Bava Batra, Chapter Two, Mishnah Five

 

Introduction

The mishnah which we will learn today deals with rules regarding a dovecote.  A dovecote is a structure used to house pigeons.  In the time of the mishnah pigeons were used for food, sacrifices and as messengers.

 

Mishnah Five

1)                     A person’s ladder must not be kept within four cubits of [his neighbor’s] dovecote, lest a marten (a small animal that eats doves) should jump in.

a)                                           His wall may not be built four cubits from [his neighbor’s] roof-gutter, so that the other can set up his ladder [to clean it out].

2)                     A dovecote may not be kept within fifty cubits of a town, and none may build a dovecote in his own domain unless his ground extends fifty cubits in every direction.

a)                                           Rabbi Judah says: Four kor’s space of ground, which is the length of a pigeon’s flight.

b)                                          But if he had bought it [and it was built already in that place] and there was only a quarter-kab’s space of ground, he has a right to the dovecote.

 

Explanation

In section one we learn that a person may not place a ladder in his property that will be less than four cubits from his neighbor’s dovecote lest an animal use the ladder to jump to the pigeon’s nesting places and eat them.  Through this mishnah we learn an important principle:  a person is not allowed to do something on his property if it will cause damage on another person’s property.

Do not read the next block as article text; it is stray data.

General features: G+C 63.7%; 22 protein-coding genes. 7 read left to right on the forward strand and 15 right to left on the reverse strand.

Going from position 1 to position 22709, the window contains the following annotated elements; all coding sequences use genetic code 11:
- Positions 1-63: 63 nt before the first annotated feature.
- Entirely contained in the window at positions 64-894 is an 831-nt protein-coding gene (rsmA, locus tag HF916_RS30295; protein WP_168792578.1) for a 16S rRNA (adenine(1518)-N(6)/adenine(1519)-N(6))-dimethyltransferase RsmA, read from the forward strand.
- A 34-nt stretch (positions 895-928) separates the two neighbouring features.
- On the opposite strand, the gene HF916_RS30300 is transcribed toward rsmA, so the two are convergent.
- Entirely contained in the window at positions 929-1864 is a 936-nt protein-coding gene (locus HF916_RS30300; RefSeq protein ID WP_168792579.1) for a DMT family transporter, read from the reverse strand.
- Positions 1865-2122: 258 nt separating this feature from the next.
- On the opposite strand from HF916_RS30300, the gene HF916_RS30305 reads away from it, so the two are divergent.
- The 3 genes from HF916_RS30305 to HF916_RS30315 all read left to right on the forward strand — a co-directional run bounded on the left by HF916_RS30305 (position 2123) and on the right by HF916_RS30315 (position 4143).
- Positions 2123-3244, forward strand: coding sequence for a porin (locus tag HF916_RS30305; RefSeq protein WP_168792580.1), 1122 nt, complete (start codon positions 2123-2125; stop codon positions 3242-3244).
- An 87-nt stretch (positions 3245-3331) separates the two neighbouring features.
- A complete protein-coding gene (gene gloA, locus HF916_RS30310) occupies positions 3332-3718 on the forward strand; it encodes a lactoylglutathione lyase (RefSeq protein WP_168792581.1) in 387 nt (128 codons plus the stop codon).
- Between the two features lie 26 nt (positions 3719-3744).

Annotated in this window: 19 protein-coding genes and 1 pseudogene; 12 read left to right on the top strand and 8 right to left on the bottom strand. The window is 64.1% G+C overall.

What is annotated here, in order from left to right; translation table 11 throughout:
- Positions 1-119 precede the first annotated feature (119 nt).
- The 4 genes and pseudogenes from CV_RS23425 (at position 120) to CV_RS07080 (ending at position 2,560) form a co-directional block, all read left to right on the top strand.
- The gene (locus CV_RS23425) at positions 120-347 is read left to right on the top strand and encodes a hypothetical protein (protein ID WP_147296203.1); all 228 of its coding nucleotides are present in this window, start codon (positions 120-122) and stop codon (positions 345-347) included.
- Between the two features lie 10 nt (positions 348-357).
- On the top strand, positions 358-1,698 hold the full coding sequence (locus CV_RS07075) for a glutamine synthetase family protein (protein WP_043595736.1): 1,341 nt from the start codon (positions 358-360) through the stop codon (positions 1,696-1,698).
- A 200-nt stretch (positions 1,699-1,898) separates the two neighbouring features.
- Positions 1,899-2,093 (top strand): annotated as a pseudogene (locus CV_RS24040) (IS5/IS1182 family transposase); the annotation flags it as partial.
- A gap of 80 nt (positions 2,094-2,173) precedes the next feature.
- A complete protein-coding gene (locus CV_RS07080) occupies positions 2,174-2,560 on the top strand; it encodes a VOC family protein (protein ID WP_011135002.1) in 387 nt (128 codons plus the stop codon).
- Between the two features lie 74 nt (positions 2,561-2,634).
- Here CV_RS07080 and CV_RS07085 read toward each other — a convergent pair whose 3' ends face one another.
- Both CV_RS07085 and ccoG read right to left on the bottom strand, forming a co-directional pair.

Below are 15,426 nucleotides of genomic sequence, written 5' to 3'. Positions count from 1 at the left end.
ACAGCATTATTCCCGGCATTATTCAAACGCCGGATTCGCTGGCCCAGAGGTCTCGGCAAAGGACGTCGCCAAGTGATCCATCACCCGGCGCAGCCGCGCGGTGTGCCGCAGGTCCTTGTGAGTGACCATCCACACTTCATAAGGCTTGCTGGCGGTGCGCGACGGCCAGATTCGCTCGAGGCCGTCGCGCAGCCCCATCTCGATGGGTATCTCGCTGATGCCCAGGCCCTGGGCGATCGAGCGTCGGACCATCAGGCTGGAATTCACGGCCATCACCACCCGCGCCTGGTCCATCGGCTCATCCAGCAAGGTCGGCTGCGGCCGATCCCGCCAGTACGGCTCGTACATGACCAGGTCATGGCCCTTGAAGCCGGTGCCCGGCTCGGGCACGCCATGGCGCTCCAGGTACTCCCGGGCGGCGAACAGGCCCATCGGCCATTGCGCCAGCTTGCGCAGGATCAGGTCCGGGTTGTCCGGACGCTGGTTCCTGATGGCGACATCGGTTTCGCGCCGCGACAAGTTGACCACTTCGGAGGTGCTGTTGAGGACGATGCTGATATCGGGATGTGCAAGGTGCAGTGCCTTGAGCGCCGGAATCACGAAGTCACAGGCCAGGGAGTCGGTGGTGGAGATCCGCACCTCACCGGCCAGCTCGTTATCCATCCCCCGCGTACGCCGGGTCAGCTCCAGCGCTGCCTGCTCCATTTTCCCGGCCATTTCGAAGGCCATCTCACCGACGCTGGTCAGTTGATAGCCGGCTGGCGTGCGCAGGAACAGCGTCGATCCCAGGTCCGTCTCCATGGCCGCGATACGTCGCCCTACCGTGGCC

Similarly, in section 1a, we learn that if a person wishes to build a wall on his property he must leave four cubits between the wall and the other person’s wall, if the other person’s wall has a gutter on it.  As in modern times, so too in the time of the Mishnah gutters were used to drain water from the roof.  In order to fix the gutters, which would often become clogged with debris, one would need to stand a ladder next to the wall.  The four cubits between the walls would allow the person to stand a ladder and thereby fix his rain gutter.

Section two continues to discuss some rules governing dovecotes.  According to the anonymous opinion in section two one must not place a dovecote within fifty cubits of the town nor within fifty cubits (25 meters) of his neighbor’s property.  The reason to distance the dovecotes from the town is so that the pigeons will not eat the seeds in another person’s garden or the seeds that were drying on people’s roofs.  The reason to distance the dovecotes from another person’s property is so that they won’t eat from the other people’s fields.  Rabbi Judah disagrees with the distance of fifty mentioned by the anonymous opinion.  According to him one must distance the dovecote from another’s property by a field big enough to grow four kor’s of wheat.  This amount equals about 274 cubits in each direction, or about 150 meters.  Finally we learn in section 2b that if a person bought a dovecote that was not properly distanced from another person’s property, he need not move the dovecote, even if it is only ¼ kav’s space of ground, which is about 10 cubits [five and a half meters] away from the other person’s property.

 

 

Questions for Further Thought:

·                      Is there a contradiction between sections one and two of this mishnah? If so, what is the potential contradiction and how can it be solved?

 

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